Justin Welby was named archbishop of Canterbury with high hopes that he was the man who could save the Anglican Communion. Now it appears he may oversee its breakup—a calculated destruction intended, paradoxically, to save it.

Welby heads the Church of England, making him also the titular head of the affiliated Anglican churches around the world, including the Episcopal Church in the U.S. The umbrella group, the worldwide Anglican Communion, has been shaken by conflicts over the ordination and consecration of gays and women and over same-sex marriage in the U.S. and U.K. According to reports in British media, Welby will propose reorganizing the Communion as a looser affiliation at a January gathering

According to The Guardian, at a January gathering at his seat at Lambeth Palace, Welby “will propose that the Communion be reorganised as a group of churches that are all linked to Canterbury but no longer necessarily to each other,” adding:

Welby believes that his proposal would allow him to maintain relations both with the liberal churches of North America, which recognise and encourage gay marriage, and the African churches, led by Kenya, Uganda and Nigeria, who are agitating for the recriminalisation of all homosexual activity in their countries.

The BBC and Telegraph have similar reports. The archbishop himself has not commented, but Lambeth Palace did publish a news release on the invitation to the 37 primates—the heads of the various branches of the church—to come to Canterbury. The release said the gathering would be a chance “to reflect and pray together concerning the future of the Anglican Communion … The agenda will be set by common agreement with all primates encouraged to send in contributions.”

The prospect of a split hung over the heads of the last two archbishops—Lord George Carey, a steely conservative, and Rowan Williams, an intellectual with a more liberal bent, both of whom strove for unity in a fractious church. Williams disappointed progressive Anglicans by not pushing faster on issues including the consecration of female bishops in the Church of England. Meanwhile, the American church was sliding ever farther to the left, in 2003 consecrating V. Gene Robinson, an openly gay priest, as a bishop in New Hampshire. Then, in 2006, with the question of female bishops still dividing much of the church, the Episcopal Church elected Katharine Jefferts Schori to its top position of presiding bishop, making her the first female primate in the Anglican Communion. (By the time of the conference, in January, the U.S. church will have a new primate, Michael Curry, the first black presiding bishop.) In 2012, the Episcopal Church authorized a rite for same-sex unions short of marriage. At the same time, African bishops have begun taking ever-more-strident positions against homosexuality, including supporting laws that would criminalize it or make it punishable by death.

These changes led to acrimonious splits in the church. In the U.S., conservative parishes left the Episcopal Church, labeling themselves “Anglican.” At the same time, African branches of the church reacted strongly against the elevation of female clergy to leadership positions and the sanctioning of homosexuality. There’s been talk of schism in the church for years. Conservatives are upset that Canterbury hasn’t acted more strongly to rein in the Western churches, while liberals ended up disappointed in Williams, whom they found too accommodating of conservatives. In 2008, many traditionalist bishops skipped the Lambeth Conference, a once-per-decade gathering, and Welby has already announced an indefinite postponement of the next Lambeth Conference. The failure of the Church of England to approve female bishops late in Williams’s tenure, despite his support, left a bitter taste among progressives.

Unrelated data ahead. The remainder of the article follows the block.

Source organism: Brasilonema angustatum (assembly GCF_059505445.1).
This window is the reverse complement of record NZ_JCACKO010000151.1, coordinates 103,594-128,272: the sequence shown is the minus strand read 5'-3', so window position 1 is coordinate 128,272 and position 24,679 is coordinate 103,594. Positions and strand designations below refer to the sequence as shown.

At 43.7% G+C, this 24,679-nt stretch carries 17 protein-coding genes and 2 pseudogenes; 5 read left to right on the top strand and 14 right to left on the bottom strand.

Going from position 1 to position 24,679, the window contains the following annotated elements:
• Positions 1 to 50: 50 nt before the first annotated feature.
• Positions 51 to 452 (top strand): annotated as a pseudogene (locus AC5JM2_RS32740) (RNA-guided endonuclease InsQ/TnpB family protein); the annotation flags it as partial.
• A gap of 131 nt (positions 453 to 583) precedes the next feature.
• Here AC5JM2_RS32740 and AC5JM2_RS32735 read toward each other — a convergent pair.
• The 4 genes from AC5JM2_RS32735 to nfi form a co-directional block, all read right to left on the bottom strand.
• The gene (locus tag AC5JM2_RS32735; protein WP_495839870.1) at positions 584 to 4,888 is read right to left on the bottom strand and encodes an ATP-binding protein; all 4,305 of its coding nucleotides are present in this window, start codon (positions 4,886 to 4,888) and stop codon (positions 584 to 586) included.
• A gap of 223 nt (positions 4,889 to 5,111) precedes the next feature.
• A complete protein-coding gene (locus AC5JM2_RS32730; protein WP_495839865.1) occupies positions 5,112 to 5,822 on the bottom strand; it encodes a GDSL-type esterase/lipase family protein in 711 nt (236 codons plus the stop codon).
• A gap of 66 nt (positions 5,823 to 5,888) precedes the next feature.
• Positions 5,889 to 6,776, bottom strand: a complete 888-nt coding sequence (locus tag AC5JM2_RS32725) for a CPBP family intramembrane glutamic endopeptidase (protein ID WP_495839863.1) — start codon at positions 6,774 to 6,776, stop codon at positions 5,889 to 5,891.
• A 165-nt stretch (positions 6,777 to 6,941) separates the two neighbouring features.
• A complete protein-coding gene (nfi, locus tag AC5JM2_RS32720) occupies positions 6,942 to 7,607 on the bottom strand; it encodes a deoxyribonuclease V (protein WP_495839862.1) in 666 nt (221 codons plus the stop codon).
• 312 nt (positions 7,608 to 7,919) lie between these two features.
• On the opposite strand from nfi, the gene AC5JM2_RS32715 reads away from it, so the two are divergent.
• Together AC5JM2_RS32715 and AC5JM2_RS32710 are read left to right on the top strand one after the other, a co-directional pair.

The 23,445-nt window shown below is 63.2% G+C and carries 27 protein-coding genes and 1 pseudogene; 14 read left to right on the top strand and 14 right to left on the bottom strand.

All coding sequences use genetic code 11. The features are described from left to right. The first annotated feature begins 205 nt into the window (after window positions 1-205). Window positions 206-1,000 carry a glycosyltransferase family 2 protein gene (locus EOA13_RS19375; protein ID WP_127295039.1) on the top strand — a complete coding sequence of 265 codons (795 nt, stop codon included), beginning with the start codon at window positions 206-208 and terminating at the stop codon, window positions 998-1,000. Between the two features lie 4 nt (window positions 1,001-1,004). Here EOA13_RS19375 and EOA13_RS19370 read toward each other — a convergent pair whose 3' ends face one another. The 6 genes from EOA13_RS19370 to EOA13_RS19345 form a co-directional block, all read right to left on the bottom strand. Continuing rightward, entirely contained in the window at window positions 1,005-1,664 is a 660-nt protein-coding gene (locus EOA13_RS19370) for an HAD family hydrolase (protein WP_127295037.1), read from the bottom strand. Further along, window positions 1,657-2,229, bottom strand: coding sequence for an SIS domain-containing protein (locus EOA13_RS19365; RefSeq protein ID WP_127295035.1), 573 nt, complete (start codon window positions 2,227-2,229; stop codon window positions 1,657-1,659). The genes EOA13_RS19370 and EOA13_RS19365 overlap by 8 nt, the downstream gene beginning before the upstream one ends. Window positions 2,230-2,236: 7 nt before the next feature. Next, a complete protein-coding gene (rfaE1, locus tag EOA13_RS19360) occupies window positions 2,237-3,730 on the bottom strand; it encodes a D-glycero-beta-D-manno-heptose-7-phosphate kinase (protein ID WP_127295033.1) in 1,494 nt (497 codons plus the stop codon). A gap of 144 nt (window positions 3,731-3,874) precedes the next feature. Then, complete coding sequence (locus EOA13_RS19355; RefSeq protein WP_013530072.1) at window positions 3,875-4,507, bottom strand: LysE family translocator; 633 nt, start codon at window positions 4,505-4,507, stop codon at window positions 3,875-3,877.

The archbishop draws his authority as much from tradition and an Anglican sense of propriety as any formal role.

When Welby, a former oil executive-turned-clergyman, was named as the next archbishop in 2012, it was hoped that he could help bring reconciliation. Welby, who was bishop of Durham before his elevation, comes from the evangelical wing of the Church of England, the more conservative part of the church. The archbishop personally opposes gay marriage, though he has also said, “We must have no truck with any form of homophobia.” (Seven months into his tenure, Parliament passed legislation to legalize same-sex marriage in England and Wales.) In late 2014, the Church of England approved female bishops.

In the first years of his term, Welby sought to build ties with African church leaders to forestall schism. If these reports are correct, he seems to have decided that even if the Communion could be duct-taped together for now, a more permanent solution was going to have to come eventually.

“We have no Anglican Pope. Our authority as a church is dispersed, and is ultimately found in Scripture, properly interpreted,” Welby said in his statement. That’s essential for understanding what’s happening now. The archbishop draws his authority as much from tradition and an Anglican sense of propriety as any formal role. Welby can trace his role back to Thomas Cranmer, the author of the Book of Common Prayer and the first archbishop after Henry VIII separated the Church of England from Rome; and from there, he can trace it back to Augustine, the first archbishop, appointed in 597.

But because the archbishop is not a pope, he cannot make a decree and expect the primates around the world to obey. It meant that neither Carey nor Williams could impose his authority, either to halt the liberal churches’ changes or to silence the conservative ones’ objections. It means, too, that Welby cannot impose peace in the Anglican Communion, and instead must find a creative solution to the church’s problems that eluded his predecessors.